Trading Tools: While not a necessary indicative, developing proprietary trading tools such as market sentiment analysis, trading signals or social trading features shows the broker’s subjective investment into the success of their traders. 

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A Day in a Forex Trader’s Life

As Forex traders, we enjoy the benefits of having our own unique schedule.

Wake up early in the morning, have your coffee, breakfast and shower.

Once ready for the day, we check the financial markets and see today’s events.

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A Simple Example of Forex Trading

United States of America is scheduled to publish an employment report in the afternoon.

We check our trusted analysts’ reports; employment numbers are forecasted to drop.

As a result, the U.S. Dollar might lose value, and EUR/USD currency pair may increase.

30 minutes before the report, the exchange rate of EUR/USD is 1.1250. (1 EUR = 1.1250 USD)

We buy €10,000 by investing $11,250 and wait until the report is published.

The results are in, employment numbers drop, USD loses value.

EUR/USD rises 100 points to reach 1.1350.

We close our position by selling the €10,000 for $11,350.

Our earning was $100 in 30 minutes; $1 for each of the 100 points. 

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Forex Trading With Leverage

In the example above, we traded without using any leverage. Let’s understand what the trademark feature of Forex trading, Leverage, affects our trades.

Leverage magnifies our total capital; we can open larger positions with smaller margins, and our profit per point-movement increases.

If our broker offered 100:1 leverage in EUR/USD trading, we could have used it in two ways:

Open the same position with only 1% of the invested capital, have the same profit-per-point
Buying €10,000 by investing $112.50 (instead of $11,250)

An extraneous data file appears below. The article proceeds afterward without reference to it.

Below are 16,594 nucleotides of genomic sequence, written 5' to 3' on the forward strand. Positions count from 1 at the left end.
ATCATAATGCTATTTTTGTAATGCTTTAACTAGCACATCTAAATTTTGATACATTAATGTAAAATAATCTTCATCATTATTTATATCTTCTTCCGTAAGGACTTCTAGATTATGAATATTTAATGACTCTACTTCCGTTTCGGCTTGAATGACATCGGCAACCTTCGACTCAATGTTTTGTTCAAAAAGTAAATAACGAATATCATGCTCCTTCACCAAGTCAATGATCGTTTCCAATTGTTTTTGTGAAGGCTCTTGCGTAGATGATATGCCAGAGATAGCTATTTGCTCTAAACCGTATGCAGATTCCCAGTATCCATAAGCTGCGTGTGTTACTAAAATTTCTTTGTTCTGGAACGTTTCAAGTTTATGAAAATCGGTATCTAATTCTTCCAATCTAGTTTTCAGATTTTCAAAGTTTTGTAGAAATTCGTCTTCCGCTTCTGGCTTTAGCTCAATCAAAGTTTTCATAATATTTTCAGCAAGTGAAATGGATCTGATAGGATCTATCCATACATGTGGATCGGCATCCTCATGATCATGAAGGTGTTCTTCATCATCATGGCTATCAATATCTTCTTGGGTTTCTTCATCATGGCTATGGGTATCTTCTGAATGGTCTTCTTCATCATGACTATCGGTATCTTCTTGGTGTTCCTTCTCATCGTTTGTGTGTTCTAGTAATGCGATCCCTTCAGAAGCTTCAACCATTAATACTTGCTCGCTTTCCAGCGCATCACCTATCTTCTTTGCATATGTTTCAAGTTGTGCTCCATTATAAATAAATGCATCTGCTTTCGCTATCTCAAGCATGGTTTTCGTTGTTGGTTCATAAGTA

Earn $1 profit per point movement (still earning $100)
Open a position 100 times larger with the same capital, have 100x larger profit-per-point
Buying €1,000,000 by investing $11,250 (same capital amount)
Earn $100 profit per point movement (earning $10,000)

However, it’s very important to note that our risk would increase in same proportions. We will explain how leverage works in more detail in the Leverage section.

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Trading Styles

A trading style is a specific pattern of opening and closing positions. 

It determines the frequency, size, direction, duration, and risk/return ratio of our trades.  

Our trading style is based on personal goals, assets of interest, and attentional capacity.

Trading styles can be asset-specific or generalised to the entire portfolio.

There are several common trading styles, based on their duration: 

Short-Term Trading Styles

Short-term trades are known as day trading. 

The duration of positions can range from a few seconds to a few days. 

Short-term traders capitalise on transient market reactions, regardless of the long-term trend.

Medium-Term Trading Styles

Medium-term trades are known as swing trading. 

Trades can last from a few days to a few weeks and utilise both long and short-term trends. 

Long-term trends inform about the general direction, short-term movements signify the course.

Long-Term Trading Styles 

Long-term trades are known as position trading. 

Positions are longer than a few weeks and ignore intraday price fluctuations. 

Floating losses and rollover costs can accumulate, portfolio margin must be carefully considered.


Every trader has strengths and weakness. Some are good holders of winners, but may hold their losers a little too long. Others may cut their winners a little short, but are quick to take their losses. As long as you stick to your own style, you get the good and bad in your own approach.

Michael Marcus


We are ready to become a Forex trader; it’s time to learn what to trade!